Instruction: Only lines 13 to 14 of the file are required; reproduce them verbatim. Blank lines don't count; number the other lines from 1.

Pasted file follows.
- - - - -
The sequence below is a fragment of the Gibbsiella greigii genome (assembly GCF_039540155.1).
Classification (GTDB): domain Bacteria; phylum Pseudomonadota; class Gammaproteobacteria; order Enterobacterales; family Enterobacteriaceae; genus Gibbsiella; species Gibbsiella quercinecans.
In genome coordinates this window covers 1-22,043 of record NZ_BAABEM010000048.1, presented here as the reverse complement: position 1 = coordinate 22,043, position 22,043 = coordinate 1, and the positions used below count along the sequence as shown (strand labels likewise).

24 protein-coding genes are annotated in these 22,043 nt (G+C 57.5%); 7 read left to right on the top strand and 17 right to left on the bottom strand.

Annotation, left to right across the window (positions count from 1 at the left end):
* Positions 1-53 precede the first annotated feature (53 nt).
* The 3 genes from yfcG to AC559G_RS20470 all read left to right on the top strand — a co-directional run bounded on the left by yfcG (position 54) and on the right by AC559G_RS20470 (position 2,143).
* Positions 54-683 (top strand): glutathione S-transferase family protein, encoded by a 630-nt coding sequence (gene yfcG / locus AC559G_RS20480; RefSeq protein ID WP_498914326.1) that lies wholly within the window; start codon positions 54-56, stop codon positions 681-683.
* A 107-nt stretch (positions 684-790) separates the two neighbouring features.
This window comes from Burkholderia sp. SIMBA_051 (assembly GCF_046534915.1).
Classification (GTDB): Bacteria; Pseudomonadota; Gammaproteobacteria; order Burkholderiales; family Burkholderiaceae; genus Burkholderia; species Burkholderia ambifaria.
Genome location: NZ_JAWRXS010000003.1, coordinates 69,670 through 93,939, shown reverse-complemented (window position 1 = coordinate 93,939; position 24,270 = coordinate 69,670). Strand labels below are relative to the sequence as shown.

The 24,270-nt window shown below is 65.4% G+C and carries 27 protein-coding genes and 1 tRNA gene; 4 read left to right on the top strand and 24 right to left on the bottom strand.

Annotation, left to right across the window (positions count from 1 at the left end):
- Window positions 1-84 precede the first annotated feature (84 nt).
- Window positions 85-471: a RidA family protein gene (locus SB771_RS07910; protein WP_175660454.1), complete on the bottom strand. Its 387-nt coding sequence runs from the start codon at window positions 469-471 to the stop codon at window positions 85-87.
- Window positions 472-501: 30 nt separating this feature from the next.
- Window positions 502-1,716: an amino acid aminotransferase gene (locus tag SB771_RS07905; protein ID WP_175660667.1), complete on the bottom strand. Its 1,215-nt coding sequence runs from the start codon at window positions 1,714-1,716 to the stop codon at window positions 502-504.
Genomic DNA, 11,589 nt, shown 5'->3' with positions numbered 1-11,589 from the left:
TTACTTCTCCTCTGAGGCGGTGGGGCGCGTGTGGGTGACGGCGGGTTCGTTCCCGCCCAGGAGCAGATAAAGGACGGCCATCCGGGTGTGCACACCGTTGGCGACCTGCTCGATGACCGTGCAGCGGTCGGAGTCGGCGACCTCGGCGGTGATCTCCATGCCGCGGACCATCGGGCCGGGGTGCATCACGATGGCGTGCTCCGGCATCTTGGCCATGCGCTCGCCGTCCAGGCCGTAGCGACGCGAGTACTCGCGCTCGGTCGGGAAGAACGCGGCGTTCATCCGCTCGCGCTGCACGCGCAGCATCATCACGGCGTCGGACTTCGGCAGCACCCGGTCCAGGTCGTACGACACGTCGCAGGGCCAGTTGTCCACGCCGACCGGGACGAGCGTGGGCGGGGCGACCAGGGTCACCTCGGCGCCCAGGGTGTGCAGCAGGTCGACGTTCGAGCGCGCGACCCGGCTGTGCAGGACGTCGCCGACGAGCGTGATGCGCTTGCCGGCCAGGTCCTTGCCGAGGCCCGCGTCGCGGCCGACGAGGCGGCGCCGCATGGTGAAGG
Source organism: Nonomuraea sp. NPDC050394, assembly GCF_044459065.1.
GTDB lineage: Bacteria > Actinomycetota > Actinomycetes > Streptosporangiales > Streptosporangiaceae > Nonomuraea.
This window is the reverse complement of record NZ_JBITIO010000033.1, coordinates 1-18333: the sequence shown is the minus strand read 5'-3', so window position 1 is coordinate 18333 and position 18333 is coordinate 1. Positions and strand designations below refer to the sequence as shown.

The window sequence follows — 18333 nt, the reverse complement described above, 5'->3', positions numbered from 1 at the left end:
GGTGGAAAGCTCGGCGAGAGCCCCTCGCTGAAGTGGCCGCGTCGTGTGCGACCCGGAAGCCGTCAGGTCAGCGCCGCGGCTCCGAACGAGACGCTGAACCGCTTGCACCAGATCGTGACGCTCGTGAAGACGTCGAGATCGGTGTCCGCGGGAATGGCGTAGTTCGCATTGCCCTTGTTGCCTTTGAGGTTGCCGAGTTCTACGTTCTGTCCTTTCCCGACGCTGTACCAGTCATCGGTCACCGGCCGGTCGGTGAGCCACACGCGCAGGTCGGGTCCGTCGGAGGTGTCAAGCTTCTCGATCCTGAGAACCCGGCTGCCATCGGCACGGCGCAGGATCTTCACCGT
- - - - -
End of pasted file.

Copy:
The 24,270-nt window shown below is 65.4% G+C and carries 27 protein-coding genes and 1 tRNA gene; 4 read left to right on the top strand and 24 right to left on the bottom strand.

Annotation, left to right across the window (positions count from 1 at the left end):